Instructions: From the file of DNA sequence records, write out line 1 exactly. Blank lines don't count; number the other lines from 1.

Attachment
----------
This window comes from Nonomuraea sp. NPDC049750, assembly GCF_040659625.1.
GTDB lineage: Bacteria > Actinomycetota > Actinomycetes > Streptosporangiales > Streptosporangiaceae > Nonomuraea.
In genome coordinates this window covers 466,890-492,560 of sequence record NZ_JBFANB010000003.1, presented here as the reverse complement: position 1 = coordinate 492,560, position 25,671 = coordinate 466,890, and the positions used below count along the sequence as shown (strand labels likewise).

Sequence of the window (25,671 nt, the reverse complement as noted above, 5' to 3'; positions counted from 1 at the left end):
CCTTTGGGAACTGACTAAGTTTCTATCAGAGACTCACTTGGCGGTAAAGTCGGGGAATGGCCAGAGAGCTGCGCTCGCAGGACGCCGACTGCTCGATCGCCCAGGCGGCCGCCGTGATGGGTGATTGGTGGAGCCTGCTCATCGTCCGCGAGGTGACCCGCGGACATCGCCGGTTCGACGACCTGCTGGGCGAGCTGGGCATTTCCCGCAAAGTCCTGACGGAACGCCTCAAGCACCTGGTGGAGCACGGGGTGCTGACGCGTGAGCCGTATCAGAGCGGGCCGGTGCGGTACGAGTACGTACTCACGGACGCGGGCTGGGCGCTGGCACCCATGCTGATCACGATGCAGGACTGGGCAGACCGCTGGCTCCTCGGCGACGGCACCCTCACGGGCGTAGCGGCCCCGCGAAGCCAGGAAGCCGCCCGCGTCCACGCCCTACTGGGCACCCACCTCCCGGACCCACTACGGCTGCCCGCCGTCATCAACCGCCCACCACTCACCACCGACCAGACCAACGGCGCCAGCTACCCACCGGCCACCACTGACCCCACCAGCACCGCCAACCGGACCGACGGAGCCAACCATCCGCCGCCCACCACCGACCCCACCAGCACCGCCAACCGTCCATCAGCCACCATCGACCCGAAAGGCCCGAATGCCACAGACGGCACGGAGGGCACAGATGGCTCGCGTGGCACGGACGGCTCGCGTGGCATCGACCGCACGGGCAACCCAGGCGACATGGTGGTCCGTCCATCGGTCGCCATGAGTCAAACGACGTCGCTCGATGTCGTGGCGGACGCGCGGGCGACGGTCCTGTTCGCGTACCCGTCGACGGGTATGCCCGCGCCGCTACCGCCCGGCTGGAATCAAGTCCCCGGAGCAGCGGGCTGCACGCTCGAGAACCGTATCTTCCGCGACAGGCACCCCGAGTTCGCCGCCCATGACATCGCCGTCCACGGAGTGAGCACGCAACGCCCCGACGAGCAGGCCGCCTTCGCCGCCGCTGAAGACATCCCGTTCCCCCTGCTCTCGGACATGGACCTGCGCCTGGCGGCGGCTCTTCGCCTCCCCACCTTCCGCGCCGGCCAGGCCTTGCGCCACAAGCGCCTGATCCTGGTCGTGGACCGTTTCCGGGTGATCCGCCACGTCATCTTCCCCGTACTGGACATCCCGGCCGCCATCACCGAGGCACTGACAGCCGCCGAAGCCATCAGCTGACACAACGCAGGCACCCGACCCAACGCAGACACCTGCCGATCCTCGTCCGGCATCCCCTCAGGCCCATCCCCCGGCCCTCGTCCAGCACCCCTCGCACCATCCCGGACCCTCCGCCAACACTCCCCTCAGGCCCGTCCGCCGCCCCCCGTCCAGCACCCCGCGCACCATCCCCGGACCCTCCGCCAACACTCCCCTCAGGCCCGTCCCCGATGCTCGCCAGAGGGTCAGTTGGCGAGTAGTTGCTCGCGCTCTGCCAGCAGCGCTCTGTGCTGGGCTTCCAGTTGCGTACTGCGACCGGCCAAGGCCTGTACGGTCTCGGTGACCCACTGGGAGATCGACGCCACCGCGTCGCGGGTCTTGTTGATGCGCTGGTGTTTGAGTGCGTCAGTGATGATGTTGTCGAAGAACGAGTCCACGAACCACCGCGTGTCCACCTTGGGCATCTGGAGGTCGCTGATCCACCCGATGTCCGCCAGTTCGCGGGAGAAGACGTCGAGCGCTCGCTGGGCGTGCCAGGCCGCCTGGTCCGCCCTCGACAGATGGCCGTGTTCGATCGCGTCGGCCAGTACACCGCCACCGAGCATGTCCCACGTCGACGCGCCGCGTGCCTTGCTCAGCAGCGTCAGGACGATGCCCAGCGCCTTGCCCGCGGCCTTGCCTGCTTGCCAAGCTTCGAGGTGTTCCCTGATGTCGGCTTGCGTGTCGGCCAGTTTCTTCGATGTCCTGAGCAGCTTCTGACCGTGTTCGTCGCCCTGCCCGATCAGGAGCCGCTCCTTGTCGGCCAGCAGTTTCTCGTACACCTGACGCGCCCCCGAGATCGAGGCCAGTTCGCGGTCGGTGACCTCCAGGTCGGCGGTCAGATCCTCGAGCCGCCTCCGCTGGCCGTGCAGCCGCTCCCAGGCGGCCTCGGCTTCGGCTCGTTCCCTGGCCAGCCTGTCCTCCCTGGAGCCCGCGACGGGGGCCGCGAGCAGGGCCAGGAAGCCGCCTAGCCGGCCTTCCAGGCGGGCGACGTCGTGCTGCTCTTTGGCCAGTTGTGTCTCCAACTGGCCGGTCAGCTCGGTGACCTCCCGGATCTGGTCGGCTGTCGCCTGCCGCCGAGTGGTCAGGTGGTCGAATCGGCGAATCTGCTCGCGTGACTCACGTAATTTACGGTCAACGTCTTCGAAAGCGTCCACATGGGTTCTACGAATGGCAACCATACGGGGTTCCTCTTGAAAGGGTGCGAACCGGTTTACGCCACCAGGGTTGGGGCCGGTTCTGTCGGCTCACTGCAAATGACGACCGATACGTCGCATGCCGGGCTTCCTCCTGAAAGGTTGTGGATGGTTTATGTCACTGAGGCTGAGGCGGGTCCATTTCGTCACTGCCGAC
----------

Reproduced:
This window comes from Nonomuraea sp. NPDC049750, assembly GCF_040659625.1.